Kenya endures GMO maize dilemma


GMO maize. Photo credit: Xochiquetzal Fonseca/CIMMYT.

JOHANNESBURG, (CAJ News) – THE Kenyan government’s legal loss in its efforts to import genetically modified (GMO) maize is seen as a setback in addressing food insecurity in the country.

President William Ruto’s administration lost at the Court of Appeal, which ruled the matter was of public interest and the government could not impose the move without consultations with the citizenry.

The verdict is a victory for non-governmental organizations (NGOs) that had criticized the government’s plans but economist, Wandile Sihlobo, expressed disappointment.

He noted Ruto wanted to lift the ban on cultivating and importing GMO white maize in East Africa’s economy in response to growing food insecurity.

Kenya is among countries in the region worst affected by the driest spell in four decades.

“The country has struggled with drought in the recent past and remains a net importer of maize,” Sihlobo, chief economist at the Agricultural Business Chamber (Agbiz) said.

The South African-based expert said the liberalization of the Kenyan maize seed market would have benefited farmers, in the same way as in South Africa, Brazil and the United States.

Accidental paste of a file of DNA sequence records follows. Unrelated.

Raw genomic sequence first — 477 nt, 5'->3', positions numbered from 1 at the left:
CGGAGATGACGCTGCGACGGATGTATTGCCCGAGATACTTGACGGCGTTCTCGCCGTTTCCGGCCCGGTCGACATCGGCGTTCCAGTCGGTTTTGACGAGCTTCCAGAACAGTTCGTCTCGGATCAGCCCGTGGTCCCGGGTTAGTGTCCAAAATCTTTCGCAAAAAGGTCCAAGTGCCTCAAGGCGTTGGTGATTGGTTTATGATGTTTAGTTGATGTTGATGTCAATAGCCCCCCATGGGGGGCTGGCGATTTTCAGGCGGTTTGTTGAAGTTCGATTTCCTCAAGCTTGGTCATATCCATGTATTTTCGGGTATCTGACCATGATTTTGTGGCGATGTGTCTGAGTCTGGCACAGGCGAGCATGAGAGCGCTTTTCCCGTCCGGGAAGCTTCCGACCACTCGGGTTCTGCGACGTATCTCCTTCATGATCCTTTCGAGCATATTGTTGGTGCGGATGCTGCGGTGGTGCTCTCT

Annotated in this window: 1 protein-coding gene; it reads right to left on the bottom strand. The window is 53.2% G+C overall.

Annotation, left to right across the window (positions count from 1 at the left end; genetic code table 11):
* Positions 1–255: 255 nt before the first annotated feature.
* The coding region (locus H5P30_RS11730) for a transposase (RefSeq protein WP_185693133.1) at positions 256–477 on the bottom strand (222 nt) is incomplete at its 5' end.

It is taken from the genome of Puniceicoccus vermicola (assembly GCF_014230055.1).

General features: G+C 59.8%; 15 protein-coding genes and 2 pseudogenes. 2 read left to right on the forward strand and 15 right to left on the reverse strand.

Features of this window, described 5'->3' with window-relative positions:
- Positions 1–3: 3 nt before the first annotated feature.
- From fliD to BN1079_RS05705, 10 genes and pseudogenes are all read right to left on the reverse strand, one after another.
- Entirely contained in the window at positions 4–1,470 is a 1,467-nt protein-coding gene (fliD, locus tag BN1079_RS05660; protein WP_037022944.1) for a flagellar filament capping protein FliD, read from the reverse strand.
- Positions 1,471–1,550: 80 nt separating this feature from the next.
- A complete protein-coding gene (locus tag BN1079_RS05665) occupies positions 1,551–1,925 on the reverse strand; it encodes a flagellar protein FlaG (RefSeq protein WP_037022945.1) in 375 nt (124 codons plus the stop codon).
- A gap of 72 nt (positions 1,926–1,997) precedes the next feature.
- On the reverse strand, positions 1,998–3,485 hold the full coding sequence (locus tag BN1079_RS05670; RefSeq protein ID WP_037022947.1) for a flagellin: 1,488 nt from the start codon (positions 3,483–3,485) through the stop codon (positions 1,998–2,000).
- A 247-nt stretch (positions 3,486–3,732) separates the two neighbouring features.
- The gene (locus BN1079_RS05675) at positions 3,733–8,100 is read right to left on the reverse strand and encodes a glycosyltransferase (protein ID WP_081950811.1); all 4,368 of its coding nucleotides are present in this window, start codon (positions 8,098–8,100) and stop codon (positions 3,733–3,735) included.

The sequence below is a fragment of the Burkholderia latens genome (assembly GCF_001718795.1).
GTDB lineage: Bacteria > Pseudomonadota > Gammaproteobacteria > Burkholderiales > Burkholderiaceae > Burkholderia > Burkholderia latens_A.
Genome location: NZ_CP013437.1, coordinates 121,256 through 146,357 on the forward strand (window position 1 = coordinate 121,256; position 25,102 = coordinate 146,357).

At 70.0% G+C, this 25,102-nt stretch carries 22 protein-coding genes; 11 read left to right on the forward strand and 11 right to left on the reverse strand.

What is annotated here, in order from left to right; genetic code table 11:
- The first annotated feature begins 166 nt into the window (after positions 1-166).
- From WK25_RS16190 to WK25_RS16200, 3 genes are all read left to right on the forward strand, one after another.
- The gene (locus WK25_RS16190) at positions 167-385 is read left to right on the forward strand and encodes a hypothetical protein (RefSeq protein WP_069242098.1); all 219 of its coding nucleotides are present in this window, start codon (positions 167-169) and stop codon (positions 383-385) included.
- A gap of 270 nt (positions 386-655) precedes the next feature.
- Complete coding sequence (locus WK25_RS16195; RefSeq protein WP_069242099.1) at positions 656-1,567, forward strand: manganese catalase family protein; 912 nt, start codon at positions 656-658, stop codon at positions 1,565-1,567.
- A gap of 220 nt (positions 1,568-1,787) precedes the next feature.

“In fact, the sentiment towards the cultivation and importation of GMO crops is changing worldwide, partly because of the global food crisis and countries’ efforts to boost domestic production,” Sihlobo added.

At the beginning of June 2022, the Chinese National Crop Variety Approval Committee released two standards that clear the path for cultivating GMO crops.

“Now that this hurdle has been cleared, the commercialization of GMO crops in China is a real possibility,” Sihlobo said.

He noted South Africa was an early adopter of GMO technologies and began planting GMO maize seeds in the 2001/2002 season.

According to the economist, before their introduction, average maize yields in South Africa were about 2,4 tonnes per hectare. This is said to have increased to an average of 6,3 tonnes per hectare in the 2022/23 production season.

Meanwhile, the sub-Saharan African maize yields remain low, averaging below 2 tonnes per hectare.

Sihlobo said while yields are also influenced by improved germplasm (enabled by non-GM biotechnology) and improved low and no-till production methods (facilitated through herbicide-tolerant GM technology), other benefits include labour savings, reduced insecticide use and enhanced weed and pest control.

Sihlobo believes Kenya is struggling to meet its annual maize needs and importing over 500 000 tonnes yearly, using new technologies, GMO seeds, and other means should be an avenue to boost production in future.

Allowing for imports of GMO maize from South Africa, the US, and South America is projected to have helped soften Kenya’s domestic maize prices, which are currently double in South Africa, trading around US$500 per tonne.

The issue of GMOs is a divisive one. Critics believe GMOs involve allergies, cancer, and environmental issues — all of which may affect the consumer.

– CAJ News


















scroll to top